Ten interviews with people involved in teaching or organising the courses were analysed, along with archival material, using qualitative content analysis and theories regarding contextual theology, religious education and indigenous education.

To capture these different theoretical perspectives, I suggest the concept of contextualised religious education and three central analytical questions: (1) ‘who is the teacher?’, (2) ‘how is the teaching organised?’ and (3) ‘what is the content of the teaching?’

My in-depth analysis of the interviews and archival material, the sorting of the different views voiced in this material (based on the three questions above), together with inspiration from models of contextual theology, resulted in three new categories: dialogical contextual religious education, context-driven contextual religious education and faith-driven contextual religious education.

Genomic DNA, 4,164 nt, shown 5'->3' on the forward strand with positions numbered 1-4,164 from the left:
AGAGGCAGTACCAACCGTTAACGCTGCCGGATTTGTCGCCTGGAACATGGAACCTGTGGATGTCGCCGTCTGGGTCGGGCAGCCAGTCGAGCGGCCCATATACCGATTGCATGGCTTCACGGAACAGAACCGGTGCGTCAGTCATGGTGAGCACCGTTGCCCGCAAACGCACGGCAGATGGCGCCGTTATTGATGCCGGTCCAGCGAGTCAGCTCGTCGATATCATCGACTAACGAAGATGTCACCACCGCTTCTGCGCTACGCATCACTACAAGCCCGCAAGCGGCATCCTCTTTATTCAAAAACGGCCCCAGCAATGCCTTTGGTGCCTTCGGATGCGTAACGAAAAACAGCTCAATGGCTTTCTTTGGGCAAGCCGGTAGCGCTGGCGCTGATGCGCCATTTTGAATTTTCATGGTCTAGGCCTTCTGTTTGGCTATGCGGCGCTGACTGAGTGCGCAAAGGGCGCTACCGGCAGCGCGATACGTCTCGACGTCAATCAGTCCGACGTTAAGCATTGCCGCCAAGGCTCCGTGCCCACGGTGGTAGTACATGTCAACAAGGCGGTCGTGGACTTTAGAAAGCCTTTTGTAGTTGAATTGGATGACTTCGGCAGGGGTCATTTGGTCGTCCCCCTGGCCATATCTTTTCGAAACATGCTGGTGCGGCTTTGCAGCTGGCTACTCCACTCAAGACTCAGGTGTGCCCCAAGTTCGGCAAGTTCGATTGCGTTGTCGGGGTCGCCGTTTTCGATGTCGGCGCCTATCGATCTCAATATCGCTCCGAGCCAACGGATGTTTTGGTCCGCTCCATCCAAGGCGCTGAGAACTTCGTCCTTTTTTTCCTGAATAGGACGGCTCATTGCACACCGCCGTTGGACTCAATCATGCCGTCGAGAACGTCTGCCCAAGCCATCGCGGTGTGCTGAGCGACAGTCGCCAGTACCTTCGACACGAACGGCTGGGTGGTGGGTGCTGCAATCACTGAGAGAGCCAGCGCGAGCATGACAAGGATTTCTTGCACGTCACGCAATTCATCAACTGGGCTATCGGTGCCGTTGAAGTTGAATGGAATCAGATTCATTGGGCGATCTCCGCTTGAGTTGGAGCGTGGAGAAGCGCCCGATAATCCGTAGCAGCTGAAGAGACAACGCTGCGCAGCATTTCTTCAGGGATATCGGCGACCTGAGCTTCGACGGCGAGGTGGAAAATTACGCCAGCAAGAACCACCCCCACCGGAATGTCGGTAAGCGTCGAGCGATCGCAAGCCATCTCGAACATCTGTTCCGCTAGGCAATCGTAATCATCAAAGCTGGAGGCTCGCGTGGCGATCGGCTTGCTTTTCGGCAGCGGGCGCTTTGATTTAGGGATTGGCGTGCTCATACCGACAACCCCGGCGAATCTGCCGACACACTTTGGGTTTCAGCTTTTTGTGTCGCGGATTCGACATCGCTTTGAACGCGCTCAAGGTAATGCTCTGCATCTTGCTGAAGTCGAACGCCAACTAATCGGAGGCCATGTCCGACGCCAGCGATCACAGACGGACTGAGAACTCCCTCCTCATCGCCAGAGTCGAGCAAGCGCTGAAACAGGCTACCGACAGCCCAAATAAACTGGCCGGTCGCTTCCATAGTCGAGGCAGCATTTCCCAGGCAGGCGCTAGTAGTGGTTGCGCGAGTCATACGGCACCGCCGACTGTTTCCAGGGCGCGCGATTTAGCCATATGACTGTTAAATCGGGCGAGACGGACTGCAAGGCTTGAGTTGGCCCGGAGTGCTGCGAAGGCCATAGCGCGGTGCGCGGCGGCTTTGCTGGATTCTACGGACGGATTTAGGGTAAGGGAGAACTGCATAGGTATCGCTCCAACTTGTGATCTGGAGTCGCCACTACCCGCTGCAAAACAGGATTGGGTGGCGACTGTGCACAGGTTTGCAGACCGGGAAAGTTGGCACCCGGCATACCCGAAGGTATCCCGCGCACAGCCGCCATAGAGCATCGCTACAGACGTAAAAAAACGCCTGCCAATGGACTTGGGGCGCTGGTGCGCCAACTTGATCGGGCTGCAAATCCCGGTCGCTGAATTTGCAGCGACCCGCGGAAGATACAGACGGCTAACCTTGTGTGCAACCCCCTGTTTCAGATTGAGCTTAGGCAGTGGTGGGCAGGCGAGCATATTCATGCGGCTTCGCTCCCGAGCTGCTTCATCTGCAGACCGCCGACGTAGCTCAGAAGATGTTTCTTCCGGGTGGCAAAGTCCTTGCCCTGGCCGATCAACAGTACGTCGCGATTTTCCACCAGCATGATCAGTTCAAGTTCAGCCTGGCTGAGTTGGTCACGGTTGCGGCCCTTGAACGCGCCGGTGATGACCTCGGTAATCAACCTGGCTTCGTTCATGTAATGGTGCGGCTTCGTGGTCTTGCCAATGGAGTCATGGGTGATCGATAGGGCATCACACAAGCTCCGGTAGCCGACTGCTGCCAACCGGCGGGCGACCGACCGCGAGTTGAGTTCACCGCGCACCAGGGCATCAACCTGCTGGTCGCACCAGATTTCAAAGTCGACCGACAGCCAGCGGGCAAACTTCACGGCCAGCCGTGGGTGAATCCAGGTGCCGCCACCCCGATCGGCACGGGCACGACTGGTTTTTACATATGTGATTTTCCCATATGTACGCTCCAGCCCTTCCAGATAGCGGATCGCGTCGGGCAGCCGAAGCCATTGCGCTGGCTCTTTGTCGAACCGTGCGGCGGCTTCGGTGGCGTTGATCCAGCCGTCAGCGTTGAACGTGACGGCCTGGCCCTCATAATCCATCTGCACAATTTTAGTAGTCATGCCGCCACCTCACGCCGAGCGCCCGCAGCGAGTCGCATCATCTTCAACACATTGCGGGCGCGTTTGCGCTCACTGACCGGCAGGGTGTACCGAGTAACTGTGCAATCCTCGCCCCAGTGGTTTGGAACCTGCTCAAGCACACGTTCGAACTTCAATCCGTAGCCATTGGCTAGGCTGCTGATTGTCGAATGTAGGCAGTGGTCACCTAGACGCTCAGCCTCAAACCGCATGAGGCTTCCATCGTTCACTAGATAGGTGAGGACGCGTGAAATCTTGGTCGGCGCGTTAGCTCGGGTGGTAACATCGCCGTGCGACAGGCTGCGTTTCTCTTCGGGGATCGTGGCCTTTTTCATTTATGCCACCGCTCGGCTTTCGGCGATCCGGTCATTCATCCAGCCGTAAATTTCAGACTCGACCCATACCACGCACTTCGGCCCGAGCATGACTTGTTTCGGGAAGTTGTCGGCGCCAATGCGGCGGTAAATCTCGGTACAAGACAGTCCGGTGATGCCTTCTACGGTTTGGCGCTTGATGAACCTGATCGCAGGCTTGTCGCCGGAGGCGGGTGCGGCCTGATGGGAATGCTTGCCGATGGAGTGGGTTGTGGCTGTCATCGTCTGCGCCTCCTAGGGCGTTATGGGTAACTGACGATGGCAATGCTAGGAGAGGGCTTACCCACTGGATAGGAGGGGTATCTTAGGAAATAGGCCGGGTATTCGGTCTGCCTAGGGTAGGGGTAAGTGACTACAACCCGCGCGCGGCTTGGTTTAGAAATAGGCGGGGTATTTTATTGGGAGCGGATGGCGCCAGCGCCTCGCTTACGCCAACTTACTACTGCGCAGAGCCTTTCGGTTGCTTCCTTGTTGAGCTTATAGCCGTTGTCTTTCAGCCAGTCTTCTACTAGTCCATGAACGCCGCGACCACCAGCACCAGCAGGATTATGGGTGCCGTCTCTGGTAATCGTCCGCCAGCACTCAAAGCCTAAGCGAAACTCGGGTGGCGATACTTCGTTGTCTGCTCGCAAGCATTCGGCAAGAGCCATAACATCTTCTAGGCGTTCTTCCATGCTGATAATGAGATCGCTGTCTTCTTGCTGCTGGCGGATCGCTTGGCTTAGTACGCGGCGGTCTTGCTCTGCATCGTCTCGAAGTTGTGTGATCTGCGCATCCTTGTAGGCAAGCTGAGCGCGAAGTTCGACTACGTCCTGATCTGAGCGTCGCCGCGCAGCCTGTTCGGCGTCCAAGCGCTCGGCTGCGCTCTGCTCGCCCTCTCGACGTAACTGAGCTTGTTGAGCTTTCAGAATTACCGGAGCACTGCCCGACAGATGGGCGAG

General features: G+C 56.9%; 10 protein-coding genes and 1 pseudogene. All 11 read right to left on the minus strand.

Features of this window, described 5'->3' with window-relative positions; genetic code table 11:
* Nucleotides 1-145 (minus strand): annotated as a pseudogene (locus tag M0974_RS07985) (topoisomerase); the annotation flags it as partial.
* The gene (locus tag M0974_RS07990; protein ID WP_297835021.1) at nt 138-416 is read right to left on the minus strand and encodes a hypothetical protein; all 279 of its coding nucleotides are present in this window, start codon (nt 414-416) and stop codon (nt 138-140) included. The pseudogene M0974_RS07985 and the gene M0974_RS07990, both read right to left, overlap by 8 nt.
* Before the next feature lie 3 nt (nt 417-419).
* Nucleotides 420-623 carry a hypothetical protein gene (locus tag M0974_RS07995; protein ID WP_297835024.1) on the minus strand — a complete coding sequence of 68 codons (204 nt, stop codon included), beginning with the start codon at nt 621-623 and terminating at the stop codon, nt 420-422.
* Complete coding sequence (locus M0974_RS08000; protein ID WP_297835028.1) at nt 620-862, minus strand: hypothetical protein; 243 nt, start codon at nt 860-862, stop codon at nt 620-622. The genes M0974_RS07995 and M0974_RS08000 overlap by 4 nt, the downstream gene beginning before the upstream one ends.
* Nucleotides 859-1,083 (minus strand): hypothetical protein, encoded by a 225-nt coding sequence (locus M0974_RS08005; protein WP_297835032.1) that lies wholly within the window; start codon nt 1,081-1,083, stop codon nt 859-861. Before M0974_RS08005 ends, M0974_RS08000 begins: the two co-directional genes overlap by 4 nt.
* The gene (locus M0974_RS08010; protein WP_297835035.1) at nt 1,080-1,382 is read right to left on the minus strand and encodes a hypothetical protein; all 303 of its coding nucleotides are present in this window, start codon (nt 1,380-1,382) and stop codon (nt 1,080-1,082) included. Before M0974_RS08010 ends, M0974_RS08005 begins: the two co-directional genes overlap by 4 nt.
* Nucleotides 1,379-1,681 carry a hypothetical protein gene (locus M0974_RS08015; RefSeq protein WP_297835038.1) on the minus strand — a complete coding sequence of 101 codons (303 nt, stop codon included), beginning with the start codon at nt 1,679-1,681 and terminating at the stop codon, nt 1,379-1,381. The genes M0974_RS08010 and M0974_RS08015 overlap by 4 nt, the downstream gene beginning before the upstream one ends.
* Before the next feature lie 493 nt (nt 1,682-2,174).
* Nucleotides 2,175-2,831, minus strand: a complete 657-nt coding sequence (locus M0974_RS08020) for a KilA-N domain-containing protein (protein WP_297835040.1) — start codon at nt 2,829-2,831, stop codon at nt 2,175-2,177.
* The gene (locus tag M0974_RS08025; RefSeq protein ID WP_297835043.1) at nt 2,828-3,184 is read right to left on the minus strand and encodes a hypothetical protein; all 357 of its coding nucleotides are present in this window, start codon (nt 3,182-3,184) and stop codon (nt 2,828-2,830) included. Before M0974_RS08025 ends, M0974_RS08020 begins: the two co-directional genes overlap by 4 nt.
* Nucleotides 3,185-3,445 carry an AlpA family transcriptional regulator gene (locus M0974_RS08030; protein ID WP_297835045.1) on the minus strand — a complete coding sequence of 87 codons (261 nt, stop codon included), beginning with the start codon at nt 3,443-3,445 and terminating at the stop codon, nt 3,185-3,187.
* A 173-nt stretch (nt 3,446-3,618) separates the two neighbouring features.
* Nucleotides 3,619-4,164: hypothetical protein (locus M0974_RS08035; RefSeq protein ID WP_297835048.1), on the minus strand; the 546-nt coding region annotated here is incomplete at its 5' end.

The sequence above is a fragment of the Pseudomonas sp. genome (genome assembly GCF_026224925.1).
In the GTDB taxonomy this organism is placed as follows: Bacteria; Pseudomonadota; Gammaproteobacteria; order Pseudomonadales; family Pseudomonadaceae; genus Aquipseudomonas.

Keywords: Christian confirmation; Sámi people; The Church of Sweden; Religious education; Indigenous education; Contextual theology.


Sami people are the indigenous people of northern Sweden; they also reside in Norway, Finland and north-western Russia. This is the land of the Sami, called Sápmi. Nowadays, the Sami are a minority population, with the exception of the inland area of the Norwegian county of Finnmark, and certain parts of northern Sweden and Finland (Haetta 1996:10–12). Historically, Sami culture is a part of circumpolar cultures. Some important elements of the Sami tradition include hunting and trapping methods, construction techniques, methods of transport, their languages and the traditional Sami religions. Reindeer are extremely important to a large proportion of the Sami population, mainly as a cultural symbol, although reindeer herding is still an important Sami occupation (Haetta 1996:13–15).